Jules Spinatsch, a Swiss-born photographer, was awarded the 1st annual BMW-Paris Photo Prize for Photography in November 2004. The winning series of photographs, large-format abstracts of machine-groomed ski slopes illuminated only by the headlights of the snow cat machines that groom them late at night, is part of work-in-progress ironically named “Snow Management”.

The new work shares a sensibility with Spinatsch’s earlier bodies of work — the photographer’s consistent examination of human obsession for control — over nature, politics, each other, and public perception.

Here, we are pleased to present photos from the just-completed, multi-year series that Spinatsch has made showing the “Temporary Discomfort” created when summits of government leaders temporarily take over cities around the world — and change those cities dramatically in the name of “security”.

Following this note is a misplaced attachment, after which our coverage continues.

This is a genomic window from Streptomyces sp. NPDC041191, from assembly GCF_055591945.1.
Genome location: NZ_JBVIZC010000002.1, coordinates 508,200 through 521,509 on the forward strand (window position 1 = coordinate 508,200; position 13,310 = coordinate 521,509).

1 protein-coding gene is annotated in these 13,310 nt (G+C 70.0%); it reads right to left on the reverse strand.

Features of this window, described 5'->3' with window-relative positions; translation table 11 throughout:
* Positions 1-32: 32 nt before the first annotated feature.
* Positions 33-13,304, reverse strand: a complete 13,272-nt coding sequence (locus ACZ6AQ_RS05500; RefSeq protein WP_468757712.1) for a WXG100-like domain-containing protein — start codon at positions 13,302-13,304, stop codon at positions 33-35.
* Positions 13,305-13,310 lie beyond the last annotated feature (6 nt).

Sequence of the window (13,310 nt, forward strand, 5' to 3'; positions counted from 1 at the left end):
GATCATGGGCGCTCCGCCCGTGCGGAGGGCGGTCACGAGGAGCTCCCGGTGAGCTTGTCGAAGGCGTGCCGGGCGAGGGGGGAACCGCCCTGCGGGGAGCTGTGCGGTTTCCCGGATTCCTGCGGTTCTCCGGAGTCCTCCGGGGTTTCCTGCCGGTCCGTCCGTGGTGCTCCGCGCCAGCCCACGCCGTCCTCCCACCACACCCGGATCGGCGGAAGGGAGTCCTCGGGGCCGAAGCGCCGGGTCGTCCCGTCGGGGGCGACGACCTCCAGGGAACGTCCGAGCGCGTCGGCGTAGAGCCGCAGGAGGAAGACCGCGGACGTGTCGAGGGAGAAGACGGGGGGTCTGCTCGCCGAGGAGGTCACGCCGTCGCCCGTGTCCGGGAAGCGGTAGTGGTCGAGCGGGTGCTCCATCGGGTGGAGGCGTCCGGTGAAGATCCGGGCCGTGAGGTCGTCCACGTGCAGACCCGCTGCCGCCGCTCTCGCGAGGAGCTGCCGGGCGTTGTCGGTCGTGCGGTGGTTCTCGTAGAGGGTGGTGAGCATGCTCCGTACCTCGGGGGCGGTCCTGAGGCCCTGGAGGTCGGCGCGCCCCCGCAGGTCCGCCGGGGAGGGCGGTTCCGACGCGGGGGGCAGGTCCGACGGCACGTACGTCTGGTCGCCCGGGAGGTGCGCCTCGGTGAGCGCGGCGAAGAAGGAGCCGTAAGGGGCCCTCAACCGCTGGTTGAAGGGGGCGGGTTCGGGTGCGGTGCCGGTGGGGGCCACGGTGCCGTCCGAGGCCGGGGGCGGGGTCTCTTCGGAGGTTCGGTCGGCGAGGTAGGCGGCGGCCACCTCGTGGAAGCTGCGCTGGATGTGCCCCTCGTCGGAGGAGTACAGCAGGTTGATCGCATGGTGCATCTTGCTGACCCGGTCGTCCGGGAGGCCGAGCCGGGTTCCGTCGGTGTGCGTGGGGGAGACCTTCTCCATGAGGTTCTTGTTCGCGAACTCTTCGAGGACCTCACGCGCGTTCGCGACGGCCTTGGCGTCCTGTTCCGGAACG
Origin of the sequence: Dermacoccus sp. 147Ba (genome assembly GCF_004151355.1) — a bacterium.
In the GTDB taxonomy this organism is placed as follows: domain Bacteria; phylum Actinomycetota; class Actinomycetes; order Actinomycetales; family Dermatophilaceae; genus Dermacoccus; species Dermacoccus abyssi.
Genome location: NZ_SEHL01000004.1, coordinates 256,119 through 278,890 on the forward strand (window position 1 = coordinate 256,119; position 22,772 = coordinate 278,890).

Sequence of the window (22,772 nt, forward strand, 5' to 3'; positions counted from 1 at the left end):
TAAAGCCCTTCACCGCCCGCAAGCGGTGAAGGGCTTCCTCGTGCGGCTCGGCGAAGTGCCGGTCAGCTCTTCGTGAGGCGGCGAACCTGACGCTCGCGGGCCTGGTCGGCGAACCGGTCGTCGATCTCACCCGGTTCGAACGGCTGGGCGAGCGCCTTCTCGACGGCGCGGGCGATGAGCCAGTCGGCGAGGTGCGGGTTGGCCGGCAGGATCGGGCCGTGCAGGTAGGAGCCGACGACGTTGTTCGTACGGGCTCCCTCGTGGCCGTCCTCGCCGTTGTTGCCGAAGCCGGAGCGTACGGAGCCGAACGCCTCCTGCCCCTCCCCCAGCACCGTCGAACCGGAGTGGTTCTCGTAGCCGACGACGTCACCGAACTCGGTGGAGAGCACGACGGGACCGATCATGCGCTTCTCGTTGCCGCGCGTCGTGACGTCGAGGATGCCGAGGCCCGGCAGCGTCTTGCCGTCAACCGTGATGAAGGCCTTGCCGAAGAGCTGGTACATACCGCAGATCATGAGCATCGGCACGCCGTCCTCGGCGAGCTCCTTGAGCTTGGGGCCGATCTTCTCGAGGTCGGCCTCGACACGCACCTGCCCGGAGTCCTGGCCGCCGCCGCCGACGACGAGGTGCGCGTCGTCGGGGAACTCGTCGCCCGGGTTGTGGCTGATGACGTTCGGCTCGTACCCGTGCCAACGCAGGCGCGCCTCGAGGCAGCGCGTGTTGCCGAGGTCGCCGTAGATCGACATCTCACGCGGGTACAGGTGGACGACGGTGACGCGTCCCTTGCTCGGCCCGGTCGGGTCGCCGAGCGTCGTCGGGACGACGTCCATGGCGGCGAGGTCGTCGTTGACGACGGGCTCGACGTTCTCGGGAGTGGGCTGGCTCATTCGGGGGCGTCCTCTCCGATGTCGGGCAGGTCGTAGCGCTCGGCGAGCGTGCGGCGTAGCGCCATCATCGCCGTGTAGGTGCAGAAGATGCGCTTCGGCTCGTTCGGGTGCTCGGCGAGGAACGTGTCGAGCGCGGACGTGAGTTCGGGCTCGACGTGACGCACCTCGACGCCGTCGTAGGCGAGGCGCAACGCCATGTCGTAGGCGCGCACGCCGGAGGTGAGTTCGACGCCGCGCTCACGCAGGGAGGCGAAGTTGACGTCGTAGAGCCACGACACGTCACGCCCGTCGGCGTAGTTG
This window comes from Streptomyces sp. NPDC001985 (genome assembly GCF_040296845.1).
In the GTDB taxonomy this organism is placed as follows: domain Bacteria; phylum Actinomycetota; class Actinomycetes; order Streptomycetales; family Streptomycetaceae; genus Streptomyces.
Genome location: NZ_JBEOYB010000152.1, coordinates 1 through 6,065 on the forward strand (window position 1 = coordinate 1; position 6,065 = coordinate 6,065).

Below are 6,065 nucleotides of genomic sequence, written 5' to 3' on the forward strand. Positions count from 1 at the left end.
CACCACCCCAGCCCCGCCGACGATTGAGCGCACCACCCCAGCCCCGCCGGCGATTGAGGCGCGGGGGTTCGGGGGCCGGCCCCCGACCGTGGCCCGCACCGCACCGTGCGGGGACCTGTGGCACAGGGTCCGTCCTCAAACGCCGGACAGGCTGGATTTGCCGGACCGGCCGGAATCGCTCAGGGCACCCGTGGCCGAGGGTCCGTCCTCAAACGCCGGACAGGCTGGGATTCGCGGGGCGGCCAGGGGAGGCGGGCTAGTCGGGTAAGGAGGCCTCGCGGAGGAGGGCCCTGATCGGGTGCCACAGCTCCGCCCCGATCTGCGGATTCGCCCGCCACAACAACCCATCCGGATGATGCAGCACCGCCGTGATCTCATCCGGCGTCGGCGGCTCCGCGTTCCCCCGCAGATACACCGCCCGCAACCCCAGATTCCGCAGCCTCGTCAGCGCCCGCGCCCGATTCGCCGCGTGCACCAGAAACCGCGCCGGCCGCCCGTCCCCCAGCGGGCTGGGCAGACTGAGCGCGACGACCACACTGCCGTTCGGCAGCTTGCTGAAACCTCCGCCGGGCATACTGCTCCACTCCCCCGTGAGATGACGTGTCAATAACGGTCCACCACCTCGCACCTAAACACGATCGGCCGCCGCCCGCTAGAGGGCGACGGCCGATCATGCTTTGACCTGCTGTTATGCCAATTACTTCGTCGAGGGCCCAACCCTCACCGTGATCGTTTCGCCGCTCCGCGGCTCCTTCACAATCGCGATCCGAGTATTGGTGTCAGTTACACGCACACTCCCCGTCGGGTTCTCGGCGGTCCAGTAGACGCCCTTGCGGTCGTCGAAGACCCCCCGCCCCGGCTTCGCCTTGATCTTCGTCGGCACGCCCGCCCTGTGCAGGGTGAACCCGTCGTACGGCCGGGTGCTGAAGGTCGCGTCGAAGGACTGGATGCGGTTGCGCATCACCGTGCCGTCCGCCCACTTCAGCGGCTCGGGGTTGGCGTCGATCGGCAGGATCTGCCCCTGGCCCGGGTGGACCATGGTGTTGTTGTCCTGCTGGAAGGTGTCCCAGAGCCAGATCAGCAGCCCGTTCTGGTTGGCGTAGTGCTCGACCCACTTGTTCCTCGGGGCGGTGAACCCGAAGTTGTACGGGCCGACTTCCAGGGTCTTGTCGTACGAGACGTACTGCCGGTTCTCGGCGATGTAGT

In a 10-minute audio interview for Lens Culture, Spinatsch talks about his thinking behind the “Temporary Discomfort” series, which was published in 2006 as a 128-page monograph by Lars Müller Publishers-CH.

— Jim Casper


Temporary Discomfort
by Jules Spinatsch
With Martin Jäggi, author and editor
German and English
Hardcover, 120 pages
80 color photographs
9.5 x 11.75 inches
Publisher: Lars Muller, 2006
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